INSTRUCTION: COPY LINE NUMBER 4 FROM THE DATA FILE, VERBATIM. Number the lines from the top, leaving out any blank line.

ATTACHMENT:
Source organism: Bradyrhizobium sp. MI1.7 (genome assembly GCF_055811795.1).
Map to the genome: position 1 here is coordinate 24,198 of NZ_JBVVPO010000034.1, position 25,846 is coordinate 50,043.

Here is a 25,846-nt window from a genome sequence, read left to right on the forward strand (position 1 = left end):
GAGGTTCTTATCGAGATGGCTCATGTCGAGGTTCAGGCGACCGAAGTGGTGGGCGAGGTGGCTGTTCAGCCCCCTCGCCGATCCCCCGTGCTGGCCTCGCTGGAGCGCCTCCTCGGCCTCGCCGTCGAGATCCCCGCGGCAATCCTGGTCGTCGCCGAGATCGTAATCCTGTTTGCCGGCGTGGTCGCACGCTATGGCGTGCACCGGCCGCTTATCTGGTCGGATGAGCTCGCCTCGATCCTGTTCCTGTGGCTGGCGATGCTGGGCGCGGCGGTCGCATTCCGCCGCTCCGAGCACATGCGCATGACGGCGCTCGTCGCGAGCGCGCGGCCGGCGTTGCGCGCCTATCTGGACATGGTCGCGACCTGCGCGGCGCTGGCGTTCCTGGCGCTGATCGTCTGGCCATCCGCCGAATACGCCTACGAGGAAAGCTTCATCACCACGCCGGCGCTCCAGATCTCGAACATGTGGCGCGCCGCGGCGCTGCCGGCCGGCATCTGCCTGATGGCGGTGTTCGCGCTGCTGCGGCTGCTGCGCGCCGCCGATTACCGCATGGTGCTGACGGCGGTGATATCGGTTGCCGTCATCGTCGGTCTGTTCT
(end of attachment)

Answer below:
GAGGTTCTTATCGAGATGGCTCATGTCGAGGTTCAGGCGACCGAAGTGGTGGGCGAGGTGGCTGTTCAGCCCCCTCGCCGATCCCCCGTGCTGGCCTCGCTGGAGCGCCTCCTCGGCCTCGCCGTCGAGATCCCCGCGGCAATCCTGGTCGTCGCCGAGATCGTAATCCTGTTTGCCGGCGTGGTCGCACGCTATGGCGTGCACCGGCCGCTTATCTGGTCGGATGAGCTCGCCTCGATCCTGTTCCTGTGGCTGGCGATGCTGGGCGCGGCGGTCGCATTCCGCCGCTCCGAGCACATGCGCATGACGGCGCTCGTCGCGAGCGCGCGGCCGGCGTTGCGCGCCTATCTGGACATGGTCGCGACCTGCGCGGCGCTGGCGTTCCTGGCGCTGATCGTCTGGCCATCCGCCGAATACGCCTACGAGGAAAGCTTCATCACCACGCCGGCGCTCCAGATCTCGAACATGTGGCGCGCCGCGGCGCTGCCGGCCGGCATCTGCCTGATGGCGGTGTTCGCGCTGCTGCGGCTGCTGCGCGCCGCCGATTACCGCATGGTGCTGACGGCGGTGATATCGGTTGCCGTCATCGTCGGTCTGTTCT